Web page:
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Bulgarian Sausages Recipes and Descriptions

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Bulgarian Sausages Recipes and Descriptions

Bulgarian Lukanka Sausage

© flickr by Boby Dimitrov
Bulgarian sausages are as numerous as the flavors and countries that have influenced its cuisine. There are fresh sausages, hot smoked, cold smoked and dry-cured sausages.

Bulgarian Lukanka Sausage

Lukanka is a dry-cured Bulgarian salami. It is a flattened oblong in shape and traditionally made of pork, beef, veal, black pepper, cumin, salt, and fenugreek, but there are variations.

After the ground meat is stuffed, the sausage is hung to dry for about 40 to 90 days and then pressed into its typical flat form. As with all meat products, the sausage flavor varies depending on the feed the animals were given and the region where it was made.

Well-known lukanka makers are the people of central Bulgaria at the foot of the Balkan mountain range, notably the Smyadovo, Panagyurishte, and Karlovo regions (the latter of which is protected by the patent office of the Republic of Bulgaria attesting to its authenticity).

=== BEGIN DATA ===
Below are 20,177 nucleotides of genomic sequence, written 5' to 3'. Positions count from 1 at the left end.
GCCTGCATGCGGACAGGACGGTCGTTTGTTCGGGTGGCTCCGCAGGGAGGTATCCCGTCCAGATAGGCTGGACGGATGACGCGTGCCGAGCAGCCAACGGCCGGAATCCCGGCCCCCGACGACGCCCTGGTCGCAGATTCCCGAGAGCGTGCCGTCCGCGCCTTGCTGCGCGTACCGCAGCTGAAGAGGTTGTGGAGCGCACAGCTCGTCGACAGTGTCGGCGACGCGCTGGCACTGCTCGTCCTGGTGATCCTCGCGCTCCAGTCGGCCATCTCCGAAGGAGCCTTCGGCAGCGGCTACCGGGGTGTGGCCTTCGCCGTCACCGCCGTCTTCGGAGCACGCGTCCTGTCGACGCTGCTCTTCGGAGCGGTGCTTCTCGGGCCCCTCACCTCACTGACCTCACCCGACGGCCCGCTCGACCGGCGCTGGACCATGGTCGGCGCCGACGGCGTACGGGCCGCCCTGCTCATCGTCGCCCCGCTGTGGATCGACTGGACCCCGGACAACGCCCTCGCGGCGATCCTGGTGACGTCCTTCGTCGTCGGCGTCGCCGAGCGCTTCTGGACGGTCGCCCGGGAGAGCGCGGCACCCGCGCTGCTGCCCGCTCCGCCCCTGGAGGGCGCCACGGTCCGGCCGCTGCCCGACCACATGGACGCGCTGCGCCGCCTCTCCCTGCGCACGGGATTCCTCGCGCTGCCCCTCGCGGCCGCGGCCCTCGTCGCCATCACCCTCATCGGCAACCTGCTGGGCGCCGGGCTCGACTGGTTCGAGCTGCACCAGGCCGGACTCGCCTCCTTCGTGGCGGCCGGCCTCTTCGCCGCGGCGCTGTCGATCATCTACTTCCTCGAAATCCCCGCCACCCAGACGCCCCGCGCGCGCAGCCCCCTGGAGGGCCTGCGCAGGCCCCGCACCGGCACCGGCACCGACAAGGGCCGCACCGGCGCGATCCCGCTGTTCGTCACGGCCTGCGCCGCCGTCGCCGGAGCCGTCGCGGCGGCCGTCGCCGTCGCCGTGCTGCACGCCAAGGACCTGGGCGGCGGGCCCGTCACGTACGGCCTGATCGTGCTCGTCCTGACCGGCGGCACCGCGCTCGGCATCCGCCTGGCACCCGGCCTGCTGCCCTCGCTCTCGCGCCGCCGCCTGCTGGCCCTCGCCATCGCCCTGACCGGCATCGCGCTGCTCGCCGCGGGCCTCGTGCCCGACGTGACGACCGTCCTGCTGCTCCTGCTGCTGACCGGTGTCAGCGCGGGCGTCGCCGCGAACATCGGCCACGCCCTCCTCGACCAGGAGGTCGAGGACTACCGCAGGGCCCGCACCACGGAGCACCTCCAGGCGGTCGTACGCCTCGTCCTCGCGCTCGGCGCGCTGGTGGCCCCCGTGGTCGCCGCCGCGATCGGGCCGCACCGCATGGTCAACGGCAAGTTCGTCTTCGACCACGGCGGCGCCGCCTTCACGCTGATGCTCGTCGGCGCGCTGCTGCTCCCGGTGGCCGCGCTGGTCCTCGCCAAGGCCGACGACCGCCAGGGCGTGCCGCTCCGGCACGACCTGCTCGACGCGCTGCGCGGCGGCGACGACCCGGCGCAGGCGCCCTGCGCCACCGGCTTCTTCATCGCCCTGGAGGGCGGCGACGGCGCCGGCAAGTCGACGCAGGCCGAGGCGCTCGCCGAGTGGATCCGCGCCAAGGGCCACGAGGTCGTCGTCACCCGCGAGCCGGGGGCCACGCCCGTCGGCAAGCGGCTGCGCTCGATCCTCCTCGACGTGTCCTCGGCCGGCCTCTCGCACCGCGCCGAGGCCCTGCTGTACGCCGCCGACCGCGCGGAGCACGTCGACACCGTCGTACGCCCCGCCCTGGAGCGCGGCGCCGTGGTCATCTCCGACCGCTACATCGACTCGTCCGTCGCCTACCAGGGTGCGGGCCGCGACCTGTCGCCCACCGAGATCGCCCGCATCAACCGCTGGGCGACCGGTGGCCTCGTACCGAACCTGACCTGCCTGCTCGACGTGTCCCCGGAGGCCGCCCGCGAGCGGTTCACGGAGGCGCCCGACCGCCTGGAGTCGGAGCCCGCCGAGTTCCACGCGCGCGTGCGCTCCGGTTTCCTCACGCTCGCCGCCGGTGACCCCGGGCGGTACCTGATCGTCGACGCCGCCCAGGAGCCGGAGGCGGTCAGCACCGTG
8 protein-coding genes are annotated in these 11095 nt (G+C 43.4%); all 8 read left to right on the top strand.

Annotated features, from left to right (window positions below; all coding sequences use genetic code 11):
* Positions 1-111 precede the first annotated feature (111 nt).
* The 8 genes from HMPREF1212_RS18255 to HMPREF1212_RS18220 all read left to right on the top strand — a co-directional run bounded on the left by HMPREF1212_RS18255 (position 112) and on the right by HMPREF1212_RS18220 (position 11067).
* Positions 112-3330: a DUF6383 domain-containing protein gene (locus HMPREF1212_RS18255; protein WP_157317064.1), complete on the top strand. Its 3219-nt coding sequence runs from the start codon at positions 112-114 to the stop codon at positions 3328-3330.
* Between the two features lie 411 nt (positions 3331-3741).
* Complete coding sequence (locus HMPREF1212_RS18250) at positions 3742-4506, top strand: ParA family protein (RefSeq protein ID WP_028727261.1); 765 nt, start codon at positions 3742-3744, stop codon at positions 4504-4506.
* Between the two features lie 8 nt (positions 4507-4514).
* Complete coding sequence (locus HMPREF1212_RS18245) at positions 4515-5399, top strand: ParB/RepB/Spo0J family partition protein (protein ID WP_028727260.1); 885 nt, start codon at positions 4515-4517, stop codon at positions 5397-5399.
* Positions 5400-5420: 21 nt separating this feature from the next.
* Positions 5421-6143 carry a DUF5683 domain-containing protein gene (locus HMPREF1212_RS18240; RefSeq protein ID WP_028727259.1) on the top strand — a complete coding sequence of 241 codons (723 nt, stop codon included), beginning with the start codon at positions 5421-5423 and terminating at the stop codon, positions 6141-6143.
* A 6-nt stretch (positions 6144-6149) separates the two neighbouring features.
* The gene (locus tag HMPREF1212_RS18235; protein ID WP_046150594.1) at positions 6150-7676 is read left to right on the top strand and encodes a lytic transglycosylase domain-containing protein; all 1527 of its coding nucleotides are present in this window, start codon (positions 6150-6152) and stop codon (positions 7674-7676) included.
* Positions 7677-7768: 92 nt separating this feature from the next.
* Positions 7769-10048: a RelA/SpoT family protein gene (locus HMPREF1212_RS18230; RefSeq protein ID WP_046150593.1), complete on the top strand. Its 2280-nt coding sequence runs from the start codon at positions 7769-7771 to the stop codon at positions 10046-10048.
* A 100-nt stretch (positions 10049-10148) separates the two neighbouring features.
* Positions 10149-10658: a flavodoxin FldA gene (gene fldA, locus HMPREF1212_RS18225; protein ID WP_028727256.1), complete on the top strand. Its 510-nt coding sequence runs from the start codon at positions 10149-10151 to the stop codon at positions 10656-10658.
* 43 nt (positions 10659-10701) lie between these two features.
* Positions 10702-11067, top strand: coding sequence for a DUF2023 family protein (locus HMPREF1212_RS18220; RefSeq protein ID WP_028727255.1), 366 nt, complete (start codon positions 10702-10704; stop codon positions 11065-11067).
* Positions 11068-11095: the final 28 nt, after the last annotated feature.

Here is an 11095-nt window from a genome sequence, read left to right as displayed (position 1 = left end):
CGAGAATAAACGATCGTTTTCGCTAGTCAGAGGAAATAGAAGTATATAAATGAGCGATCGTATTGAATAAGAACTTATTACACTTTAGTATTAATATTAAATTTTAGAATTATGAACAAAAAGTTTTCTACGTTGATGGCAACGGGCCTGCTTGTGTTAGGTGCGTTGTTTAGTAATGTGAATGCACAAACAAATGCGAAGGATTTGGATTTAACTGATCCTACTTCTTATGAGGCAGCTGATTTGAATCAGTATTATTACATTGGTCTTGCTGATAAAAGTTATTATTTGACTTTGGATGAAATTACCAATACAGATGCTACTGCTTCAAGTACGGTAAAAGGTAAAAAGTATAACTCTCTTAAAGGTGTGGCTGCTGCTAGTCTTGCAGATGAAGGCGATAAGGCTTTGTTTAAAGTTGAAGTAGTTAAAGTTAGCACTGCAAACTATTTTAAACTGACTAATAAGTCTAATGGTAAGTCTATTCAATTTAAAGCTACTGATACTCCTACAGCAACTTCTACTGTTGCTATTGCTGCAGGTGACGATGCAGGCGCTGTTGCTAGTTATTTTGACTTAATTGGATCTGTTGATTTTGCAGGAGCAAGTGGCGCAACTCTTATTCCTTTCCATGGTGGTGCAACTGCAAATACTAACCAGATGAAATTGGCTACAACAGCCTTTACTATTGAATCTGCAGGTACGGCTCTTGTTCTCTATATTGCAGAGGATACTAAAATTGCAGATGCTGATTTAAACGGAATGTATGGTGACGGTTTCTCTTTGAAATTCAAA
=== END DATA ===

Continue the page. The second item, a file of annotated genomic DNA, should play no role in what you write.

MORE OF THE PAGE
Bulgarian lukanka sausage is usually finely sliced and served cold as an appetizer or meze.

Bulgarian Sudjuk Sausage

Sudjuk, also spelled sujuk, is a dry, spicy cured sausage made with a variety of ground meats and spices including cumin, sumac, garlic, salt, and red pepper. It's popular on appetizer (meze) trays and served with high-octane rakia brandy.

Bulgarian Kebabcheta or Kebabche Sausage

Kebabcheta sausages are fresh casing-less sausages that can be grilled, broiled, panfried or baked and are similar to Croatian / Serbian cevapcici sausages.
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